The Pillard-Weinrich theory also accords with what Green refers to as male "vulnerability" during the process of sexual differentiation. A considerably larger number of male embryos come into existence than female embryos, and yet males and females come into the world in about the same numbers. Therefore, phenomena linked to sex must reduce the number of males who survive to term. Many disorders are, in fact, more common in men than women, and some of these could result from problems originating in masculine differentiation. Although good statistics do not exist, it appears that there may be two gay men for every gay woman, which would be consistent with the vulnerability theory.
It is important to remember that although homosexuals and heterosexuals may be "sex-reversed" in some ways, in other ways they are not. For example, neither gay nor straight men tend to be confused on the subject of what sex they are: male. LeVay says, "It's not just that you look down and see you have a penis and you say, 'Oh, I'm a boy. Great.' I think there must be some internal representation of what sex you are, independent of these external signals like the appearance of your body. I think most gay men are aware of some degree of femininity in themselves, yet there is no reversal of gender identity." Gay men and straight men also seem to display an identical strong drive for multiple sexual partners; lesbians and straight women seem to be alike in favoring fewer sexual partners.
The evidence from hormonal research may circumstantially implicate biology in sexual orientation, but it is far from conclusive. William Byne raises a warning flag: "If the prenatal-hormone hypothesis were correct, then one might expect to see in a large proportion of homosexuals evidence of prenatal endocrine disturbance, such as genital or gonadal abnormalities. But we simply don't find this." Moreover, the hormonal research does not answer the question of ultimate cause. If hormones help to influence sexual orientation, what is influencing the hormones?
In 1963 Kulbir Gill, a visiting scientist from India working at Yale University, was conducting research into genetic causes of female sterility. His experiments involved exposing the fruit fly Drosophila melanogaster, that workhorse of genetic research, to X-rays, and observing the behavior of the resulting offspring. Gill noticed that a certain group of mutant male flies were courting other males, following each other and vibrating their wings to make characteristic courtship "songs." Gill published his findings in a short note in the publication Drosophila Information Service and then returned to the question of female sterility.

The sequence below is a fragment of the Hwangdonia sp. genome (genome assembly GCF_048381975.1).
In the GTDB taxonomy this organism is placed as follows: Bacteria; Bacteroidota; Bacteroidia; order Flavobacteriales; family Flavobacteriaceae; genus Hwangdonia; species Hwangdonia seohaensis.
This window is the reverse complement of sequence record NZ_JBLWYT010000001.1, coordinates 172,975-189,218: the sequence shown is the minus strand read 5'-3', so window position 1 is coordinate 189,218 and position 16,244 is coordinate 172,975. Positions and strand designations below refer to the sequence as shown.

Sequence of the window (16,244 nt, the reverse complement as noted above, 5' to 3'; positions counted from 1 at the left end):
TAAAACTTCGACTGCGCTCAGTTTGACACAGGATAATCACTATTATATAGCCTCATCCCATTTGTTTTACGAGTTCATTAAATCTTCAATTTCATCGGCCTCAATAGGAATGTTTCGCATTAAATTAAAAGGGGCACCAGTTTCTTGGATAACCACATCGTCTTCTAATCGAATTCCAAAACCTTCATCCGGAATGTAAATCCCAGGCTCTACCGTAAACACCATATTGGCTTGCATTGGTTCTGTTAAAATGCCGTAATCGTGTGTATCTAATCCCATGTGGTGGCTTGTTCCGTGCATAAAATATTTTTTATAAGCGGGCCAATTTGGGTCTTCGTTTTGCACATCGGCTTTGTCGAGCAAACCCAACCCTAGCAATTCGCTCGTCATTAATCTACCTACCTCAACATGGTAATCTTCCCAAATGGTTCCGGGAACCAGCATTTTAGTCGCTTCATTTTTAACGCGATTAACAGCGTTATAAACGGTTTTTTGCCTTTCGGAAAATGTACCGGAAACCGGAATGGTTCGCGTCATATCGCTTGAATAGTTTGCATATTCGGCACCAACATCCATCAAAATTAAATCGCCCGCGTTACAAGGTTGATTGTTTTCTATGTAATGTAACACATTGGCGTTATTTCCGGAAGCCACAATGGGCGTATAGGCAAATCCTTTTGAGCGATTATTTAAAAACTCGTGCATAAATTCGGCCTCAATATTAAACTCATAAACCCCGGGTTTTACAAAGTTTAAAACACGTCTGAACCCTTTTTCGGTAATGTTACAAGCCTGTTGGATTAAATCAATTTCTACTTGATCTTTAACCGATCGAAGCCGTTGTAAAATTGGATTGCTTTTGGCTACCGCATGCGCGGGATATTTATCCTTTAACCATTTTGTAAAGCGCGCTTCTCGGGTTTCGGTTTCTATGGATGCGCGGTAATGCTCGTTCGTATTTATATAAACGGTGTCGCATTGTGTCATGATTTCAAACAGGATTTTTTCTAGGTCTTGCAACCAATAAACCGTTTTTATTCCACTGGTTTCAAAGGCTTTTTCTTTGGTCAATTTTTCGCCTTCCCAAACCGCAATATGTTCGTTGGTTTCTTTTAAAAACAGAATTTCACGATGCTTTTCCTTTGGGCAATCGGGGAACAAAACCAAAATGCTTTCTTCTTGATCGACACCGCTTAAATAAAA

A decade later Jeffrey Hall, a biologist at Brandeis University, followed up on Gill's odd discovery. Every discovered Drosophila gene mutation is given a name, and Gill had called his mutation "fruity." Hall, considering this name to be denigrating, redubbed it, still somewhat tongue-in-cheek, "fruitless." Hall explains that the fruitless mutation produces two distinct behaviors. First, fruitless-bearing male flies, unlike nonmutant male flies, actively court other males as well as females, although for reasons that remain poorly understood, they are unable actually to achieve intercourse with members of either sex. Second, fruitless-bearing males elicit and are receptive to courtship from other males, which nonmutant males reject.
Fruit flies can live for two or three months, and this "bisexual" fly strain has existed behaviorally unchanged through hundreds of generations. Some gene mutations are lethal to flies; fruitless is not one of these, nor does it cause illness. It is, Hall says, a nonpathological genetic mutation that causes a consistent, complex behavior. And fruitless displays an anatomical sexual dimorphism, bringing LeVay's study to mind. In the abdomen of male Drosophila flies there is a muscle, the so-called muscle of Lawrence, whose function is unknown; female fruit flies don't have it, and neither do fruitless males.
Although fruitless flies don't mate, the perpetuation of the fruitless trait is made possible by the fact that it is recessive--a full pair of the mutations is needed for fruitless behavior to be expressed. When males that carry a single fruitless gene mate with a fruitless-carrying female, a percentage of their offspring will carry the full pair and display typical fruitless behavior. If a genetic component of homosexuality in human beings exists, it could possibly operate by means of a comparable mechanism.
Angela Pattatucci, a geneticist at the National Institutes of Health, gave me a demonstration a few months ago in her lab. She took a small glass container of tiny Drosophila flies, popped off the top, and plugged an ether-soaked cotton ball into the mouth. Within a few seconds the flies were lying stunned on the glass floor. Using a plastic stick Pattatucci separated out a few of the flies into a larger glass jar. I looked at a group of males and females through a microscope, their bodies vibrating, red eyes bulging. Pattatucci showed me how to differentiate the genitalia at the end of the abdomen--smooth and light-colored for females, furry and dark for males.